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I'm serving a JSON API for posts, where I want to deliver the post object after linking it to the appropriate user model.

I'm having a MongoDB schema like this:

User = {
    email: String,
    password: String
};

Post = {
    user: ObjectId,
    text: String
};

I don't find a problem linking a single post, which I've done using the following code (I'm using Mongoose and Express):

app.get('/api/posts/:id', function(req, res){
  return Post.findById(req.params.id, function(err, post) {
    if (!err) {
        User.findById(post.user, function(err, user){

            var joinedpost = {
                text : post.text,
                user : user
            };
          return res.send(joinedpost);      
        });
     }
  });
});

However, when I want to server multiple posts I face the following problem: Since I'm working in an asynchronous environment I can't simply fetch all posts and iterate over them to link each post to its user.

So I think I should write two queries, one that fetches the posts, and the other links them all at once, so that I can serve them immediately. Am I correct? And if so, how can I achieve that?

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1 Answer 1

up vote 1 down vote accepted

The $in operator will let you do this in one query. Here's how I'd do it (assuming you use underscore):

app.get('/api/posts', function(req, res){
  return Post.find(function(err, posts) {
    if (!err) {
      var userIds = _.pluck(posts, user);
      User.find({"id": {"$in": userIds}}, function(err, users){
        var map = {};
        _.each(users, function(u){
          map[u.id] = u;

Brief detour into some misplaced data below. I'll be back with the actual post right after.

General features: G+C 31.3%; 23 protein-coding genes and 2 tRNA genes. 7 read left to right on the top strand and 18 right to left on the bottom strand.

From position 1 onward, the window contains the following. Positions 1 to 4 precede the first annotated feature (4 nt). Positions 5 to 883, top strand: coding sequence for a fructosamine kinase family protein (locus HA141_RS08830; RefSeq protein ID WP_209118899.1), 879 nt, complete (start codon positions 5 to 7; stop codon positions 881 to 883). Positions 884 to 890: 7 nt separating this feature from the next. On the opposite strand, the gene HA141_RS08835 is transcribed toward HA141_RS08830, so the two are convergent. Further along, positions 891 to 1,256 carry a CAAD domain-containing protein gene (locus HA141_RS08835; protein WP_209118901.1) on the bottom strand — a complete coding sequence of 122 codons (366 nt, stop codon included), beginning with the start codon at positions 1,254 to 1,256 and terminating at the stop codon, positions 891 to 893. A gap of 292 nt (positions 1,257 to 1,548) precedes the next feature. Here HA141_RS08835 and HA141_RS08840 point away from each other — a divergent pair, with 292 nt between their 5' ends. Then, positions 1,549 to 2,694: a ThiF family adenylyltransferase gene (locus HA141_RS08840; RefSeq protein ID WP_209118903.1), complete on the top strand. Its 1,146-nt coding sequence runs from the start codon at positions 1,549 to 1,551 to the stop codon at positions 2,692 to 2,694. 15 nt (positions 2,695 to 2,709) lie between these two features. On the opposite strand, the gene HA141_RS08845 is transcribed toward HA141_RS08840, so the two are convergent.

});
        _.each(posts, function(p){
          p.user = map[p.user];
        });
        return res.send(posts);
      });
    });
   }
});

This isn't well tested, and you'd need to handle the error condition on the User.find call, but it should be a good starting point.

Also, the async library helps a lot with stuff like this. You might look into that and something like the waterfall method to get around the crazy nested callback problem.

share|improve this answer
    
Thank you so much, that was exactly what I was looking for :) –  al-Amjad Tawfiq Isstaif Jul 19 '12 at 6:59
    
the way you mentioned worked well when I have a simple case. However, when I have a post model with several comments and each comment has a user things really get complicated. (You can have a look here github.com/wikitechie/microcommunity/blob/master/app.js#L268). Do people usually use MongoDB this way? –  al-Amjad Tawfiq Isstaif Jul 19 '12 at 14:19
1  
Yeah, people do that a lot. It's all just app side joins, basically. Node makes things more complicated since it's a ton of callbacks, which is why that async library comes in handy. –  MrKurt Jul 19 '12 at 15:22
    
Oh thank you again. I'm happy now to know that I was not a crazy guy to write that code :D –  al-Amjad Tawfiq Isstaif Jul 19 '12 at 16:26

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